Conscripts (was Re: Moi, le Kou)
|From:||Yoon Ha Lee <yl112@...>|
|Date:||Saturday, January 13, 2001, 2:38|
From: Steg Belsky <draqonfayir@...>
To: CONLANG@LISTSERV.BROWN.EDU <CONLANG@...>
Date: Saturday, January 13, 2001 5:38 AM
Subject: Re: Moi, le Kou (was: verbs = nouns?)
Wow! I think the first alphabet that comes up on the page has a very
"carved" look to it; how did you do it? :-)
>My main conlang, Rokbeigalmki, has way too many writing styles.
>You can see a few of them at the old webpage (i've been working on a new
>one for about a year now, haven't gotten far)
>There's the Original Ziifer script made for my and my brother's conlang
>ool-Nuziiferoi, which i then took (with the rest of it's aborted remains)
>and built Rokbeigalmki on. Internal-historically it was designed for
>writing with styluses on clay tablets. A more angular version of it
>(think diamonds instead of circles) was also used for carving in stone.
>After that on the webpage are just Latin and Hebrew transliteration
>systems. I have never really used the Hebrew one, i much prefer the
>Cyrillic system. I tried to come up with an Arabic system in a boring
>class this past semester, but not having experience with Urdu, Turkish,
>Farsi, etc. ways of "extending" the alphabet i stopped.
Unfortunately I only have a book on modern Turkish, which uses the Roman
alphabet, and then some.
Neat! Did you right that on computer paper? =^) (I'm looking at the
holes...) It looks very mysterious, like something you'd find inscribed on
a tomb or cenotaph somewhere and have to decipher.
>And of course there's also calligraphy!
>The Rokbeigalmki alphabet was used for calligraphy even before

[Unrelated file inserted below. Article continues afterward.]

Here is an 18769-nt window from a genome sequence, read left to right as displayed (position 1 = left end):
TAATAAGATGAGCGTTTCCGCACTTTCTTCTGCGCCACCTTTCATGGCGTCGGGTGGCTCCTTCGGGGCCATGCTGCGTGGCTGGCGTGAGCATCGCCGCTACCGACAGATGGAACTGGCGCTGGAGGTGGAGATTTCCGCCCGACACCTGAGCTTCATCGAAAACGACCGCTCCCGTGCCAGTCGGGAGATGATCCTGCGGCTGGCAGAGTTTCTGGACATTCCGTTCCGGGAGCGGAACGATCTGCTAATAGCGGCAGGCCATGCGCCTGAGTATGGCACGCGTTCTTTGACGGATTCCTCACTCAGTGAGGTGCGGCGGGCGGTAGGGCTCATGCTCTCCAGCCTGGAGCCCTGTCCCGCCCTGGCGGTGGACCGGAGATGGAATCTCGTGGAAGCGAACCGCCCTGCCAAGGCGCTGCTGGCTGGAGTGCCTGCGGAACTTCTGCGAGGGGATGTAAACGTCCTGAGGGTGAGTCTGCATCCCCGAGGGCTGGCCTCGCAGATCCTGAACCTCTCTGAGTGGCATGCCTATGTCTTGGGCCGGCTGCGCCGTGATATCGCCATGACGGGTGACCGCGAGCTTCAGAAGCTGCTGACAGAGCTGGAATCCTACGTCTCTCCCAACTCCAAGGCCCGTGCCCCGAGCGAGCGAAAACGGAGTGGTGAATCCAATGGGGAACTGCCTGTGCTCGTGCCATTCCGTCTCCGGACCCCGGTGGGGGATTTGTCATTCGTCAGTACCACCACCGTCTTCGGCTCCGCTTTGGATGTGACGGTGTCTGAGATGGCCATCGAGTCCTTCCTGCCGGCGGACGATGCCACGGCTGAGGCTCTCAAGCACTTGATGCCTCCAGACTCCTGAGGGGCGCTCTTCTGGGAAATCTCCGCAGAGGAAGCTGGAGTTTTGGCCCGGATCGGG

>Rokbeigalmki existed, and you can see an example at
>The letters of each word are connected, and words are connected by just
>physical proximity even though they don't have joining lines. This
>example is actually breaking some of the rules.
>There's also an ideographic (actually morphemograph?) system, created for
>my anthropology class the semester before this past one, found at
>When i make scribbles in my notepad now it's usually a mixture of all
>different kinds of scripts, which i, at least, think looks cool.
I doodled many a math lecture away practicing my conscript--only one, but I
figured I should memorize it before going on to something else.
>And of course there's my newest conlang, the romance one Jûdajca, which
>can be written in Latin or in Hebrew letters. I like writing that one
>boustrophedon style, with alternating lines of alternating scripts.
<G> Some kinds of boustrophedon would give me a headache trying to figure
out orientations, especially in alphabets where some letters are mirror
images or rotations of each other. Korean's especially bad in that respect;
I sometimes read vowels wrong because they're